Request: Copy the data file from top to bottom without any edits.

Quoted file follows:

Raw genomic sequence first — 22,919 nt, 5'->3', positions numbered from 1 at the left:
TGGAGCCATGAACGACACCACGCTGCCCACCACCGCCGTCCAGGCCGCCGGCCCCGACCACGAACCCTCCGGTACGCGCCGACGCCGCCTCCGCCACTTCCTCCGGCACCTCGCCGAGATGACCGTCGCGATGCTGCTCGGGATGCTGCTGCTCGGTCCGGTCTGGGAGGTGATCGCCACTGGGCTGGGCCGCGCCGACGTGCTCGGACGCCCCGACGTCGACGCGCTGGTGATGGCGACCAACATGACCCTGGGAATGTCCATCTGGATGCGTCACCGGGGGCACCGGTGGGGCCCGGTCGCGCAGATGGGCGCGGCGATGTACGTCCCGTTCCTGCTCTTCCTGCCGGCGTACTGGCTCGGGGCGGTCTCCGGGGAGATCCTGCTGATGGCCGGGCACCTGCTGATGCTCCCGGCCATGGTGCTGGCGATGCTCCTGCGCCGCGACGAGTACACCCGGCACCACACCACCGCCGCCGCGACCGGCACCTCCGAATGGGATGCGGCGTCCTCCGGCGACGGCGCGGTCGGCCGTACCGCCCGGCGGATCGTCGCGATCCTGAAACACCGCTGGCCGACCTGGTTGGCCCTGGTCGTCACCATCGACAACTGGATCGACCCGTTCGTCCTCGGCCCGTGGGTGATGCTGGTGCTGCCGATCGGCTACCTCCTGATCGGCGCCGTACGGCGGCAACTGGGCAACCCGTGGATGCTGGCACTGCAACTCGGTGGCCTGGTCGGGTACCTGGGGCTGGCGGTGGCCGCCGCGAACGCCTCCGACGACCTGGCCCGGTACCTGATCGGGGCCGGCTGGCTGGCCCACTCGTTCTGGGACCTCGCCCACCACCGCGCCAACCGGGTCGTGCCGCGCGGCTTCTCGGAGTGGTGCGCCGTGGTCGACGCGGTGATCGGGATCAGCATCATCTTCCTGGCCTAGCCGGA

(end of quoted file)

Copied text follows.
Raw genomic sequence first — 22,919 nt, 5'->3', positions numbered from 1 at the left:
TGGAGCCATGAACGACACCACGCTGCCCACCACCGCCGTCCAGGCCGCCGGCCCCGACCACGAACCCTCCGGTACGCGCCGACGCCGCCTCCGCCACTTCCTCCGGCACCTCGCCGAGATGACCGTCGCGATGCTGCTCGGGATGCTGCTGCTCGGTCCGGTCTGGGAGGTGATCGCCACTGGGCTGGGCCGCGCCGACGTGCTCGGACGCCCCGACGTCGACGCGCTGGTGATGGCGACCAACATGACCCTGGGAATGTCCATCTGGATGCGTCACCGGGGGCACCGGTGGGGCCCGGTCGCGCAGATGGGCGCGGCGATGTACGTCCCGTTCCTGCTCTTCCTGCCGGCGTACTGGCTCGGGGCGGTCTCCGGGGAGATCCTGCTGATGGCCGGGCACCTGCTGATGCTCCCGGCCATGGTGCTGGCGATGCTCCTGCGCCGCGACGAGTACACCCGGCACCACACCACCGCCGCCGCGACCGGCACCTCCGAATGGGATGCGGCGTCCTCCGGCGACGGCGCGGTCGGCCGTACCGCCCGGCGGATCGTCGCGATCCTGAAACACCGCTGGCCGACCTGGTTGGCCCTGGTCGTCACCATCGACAACTGGATCGACCCGTTCGTCCTCGGCCCGTGGGTGATGCTGGTGCTGCCGATCGGCTACCTCCTGATCGGCGCCGTACGGCGGCAACTGGGCAACCCGTGGATGCTGGCACTGCAACTCGGTGGCCTGGTCGGGTACCTGGGGCTGGCGGTGGCCGCCGCGAACGCCTCCGACGACCTGGCCCGGTACCTGATCGGGGCCGGCTGGCTGGCCCACTCGTTCTGGGACCTCGCCCACCACCGCGCCAACCGGGTCGTGCCGCGCGGCTTCTCGGAGTGGTGCGCCGTGGTCGACGCGGTGATCGGGATCAGCATCATCTTCCTGGCCTAGCCGGA